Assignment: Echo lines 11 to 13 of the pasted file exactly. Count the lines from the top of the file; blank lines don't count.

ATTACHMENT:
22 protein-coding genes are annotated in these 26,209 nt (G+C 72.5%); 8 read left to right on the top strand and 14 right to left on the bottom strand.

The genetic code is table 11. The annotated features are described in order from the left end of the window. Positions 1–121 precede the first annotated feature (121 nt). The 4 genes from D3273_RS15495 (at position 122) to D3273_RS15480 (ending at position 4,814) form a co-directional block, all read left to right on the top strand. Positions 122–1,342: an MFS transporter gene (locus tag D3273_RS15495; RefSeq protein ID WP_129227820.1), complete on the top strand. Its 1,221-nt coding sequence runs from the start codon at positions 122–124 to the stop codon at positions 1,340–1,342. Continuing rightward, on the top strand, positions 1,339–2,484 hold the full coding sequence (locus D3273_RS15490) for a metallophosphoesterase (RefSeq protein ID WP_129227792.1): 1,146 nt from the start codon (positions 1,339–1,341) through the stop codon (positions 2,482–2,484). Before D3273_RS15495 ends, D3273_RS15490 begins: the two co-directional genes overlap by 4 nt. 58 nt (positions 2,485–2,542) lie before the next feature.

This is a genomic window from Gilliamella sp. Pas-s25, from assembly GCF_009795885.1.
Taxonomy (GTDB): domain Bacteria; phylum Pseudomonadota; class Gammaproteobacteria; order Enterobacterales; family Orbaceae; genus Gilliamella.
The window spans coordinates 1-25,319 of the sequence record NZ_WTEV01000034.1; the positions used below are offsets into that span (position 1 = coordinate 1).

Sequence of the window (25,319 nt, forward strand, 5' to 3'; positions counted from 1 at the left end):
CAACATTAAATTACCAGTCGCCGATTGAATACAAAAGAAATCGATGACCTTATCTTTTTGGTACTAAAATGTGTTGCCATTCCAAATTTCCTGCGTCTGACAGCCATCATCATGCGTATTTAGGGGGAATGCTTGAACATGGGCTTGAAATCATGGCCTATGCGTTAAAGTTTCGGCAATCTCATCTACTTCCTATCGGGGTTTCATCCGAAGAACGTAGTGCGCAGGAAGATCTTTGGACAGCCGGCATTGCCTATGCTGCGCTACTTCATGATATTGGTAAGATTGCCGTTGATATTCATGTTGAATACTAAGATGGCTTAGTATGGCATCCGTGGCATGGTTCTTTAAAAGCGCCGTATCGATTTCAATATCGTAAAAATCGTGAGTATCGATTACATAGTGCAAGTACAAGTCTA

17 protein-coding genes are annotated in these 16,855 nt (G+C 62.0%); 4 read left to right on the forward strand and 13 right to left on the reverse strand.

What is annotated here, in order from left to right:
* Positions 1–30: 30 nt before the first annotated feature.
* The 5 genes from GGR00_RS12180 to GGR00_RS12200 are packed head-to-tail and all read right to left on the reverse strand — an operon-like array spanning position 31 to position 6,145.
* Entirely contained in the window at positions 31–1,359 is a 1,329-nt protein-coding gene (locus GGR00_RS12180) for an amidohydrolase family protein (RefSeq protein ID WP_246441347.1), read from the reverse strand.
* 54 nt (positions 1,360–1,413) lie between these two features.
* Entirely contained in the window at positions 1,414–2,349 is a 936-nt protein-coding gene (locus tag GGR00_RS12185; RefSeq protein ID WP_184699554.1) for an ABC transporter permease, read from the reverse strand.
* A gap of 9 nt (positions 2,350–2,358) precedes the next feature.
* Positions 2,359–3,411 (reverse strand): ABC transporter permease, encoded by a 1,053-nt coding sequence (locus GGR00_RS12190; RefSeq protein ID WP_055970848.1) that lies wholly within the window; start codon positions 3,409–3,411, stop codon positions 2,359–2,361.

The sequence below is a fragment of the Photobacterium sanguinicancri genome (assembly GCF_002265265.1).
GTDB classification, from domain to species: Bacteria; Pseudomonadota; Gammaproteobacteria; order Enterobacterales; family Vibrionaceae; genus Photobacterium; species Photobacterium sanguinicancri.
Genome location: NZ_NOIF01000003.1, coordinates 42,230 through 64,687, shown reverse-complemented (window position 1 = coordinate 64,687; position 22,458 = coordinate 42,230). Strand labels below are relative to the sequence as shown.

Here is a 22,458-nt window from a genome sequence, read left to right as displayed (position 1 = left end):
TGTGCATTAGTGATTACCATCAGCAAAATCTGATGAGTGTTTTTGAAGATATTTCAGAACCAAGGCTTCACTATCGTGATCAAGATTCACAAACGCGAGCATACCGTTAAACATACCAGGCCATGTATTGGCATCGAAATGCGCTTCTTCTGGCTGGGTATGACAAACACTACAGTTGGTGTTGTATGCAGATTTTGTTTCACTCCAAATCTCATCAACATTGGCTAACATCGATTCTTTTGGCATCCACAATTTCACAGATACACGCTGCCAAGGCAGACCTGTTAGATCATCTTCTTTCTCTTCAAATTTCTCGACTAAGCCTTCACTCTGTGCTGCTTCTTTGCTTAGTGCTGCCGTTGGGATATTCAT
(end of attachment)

* The 5 genes from GGR00_RS12180 to GGR00_RS12200 are packed head-to-tail and all read right to left on the reverse strand — an operon-like array spanning position 31 to position 6,145.
* Entirely contained in the window at positions 31–1,359 is a 1,329-nt protein-coding gene (locus GGR00_RS12180) for an amidohydrolase family protein (RefSeq protein ID WP_246441347.1), read from the reverse strand.
* 54 nt (positions 1,360–1,413) lie between these two features.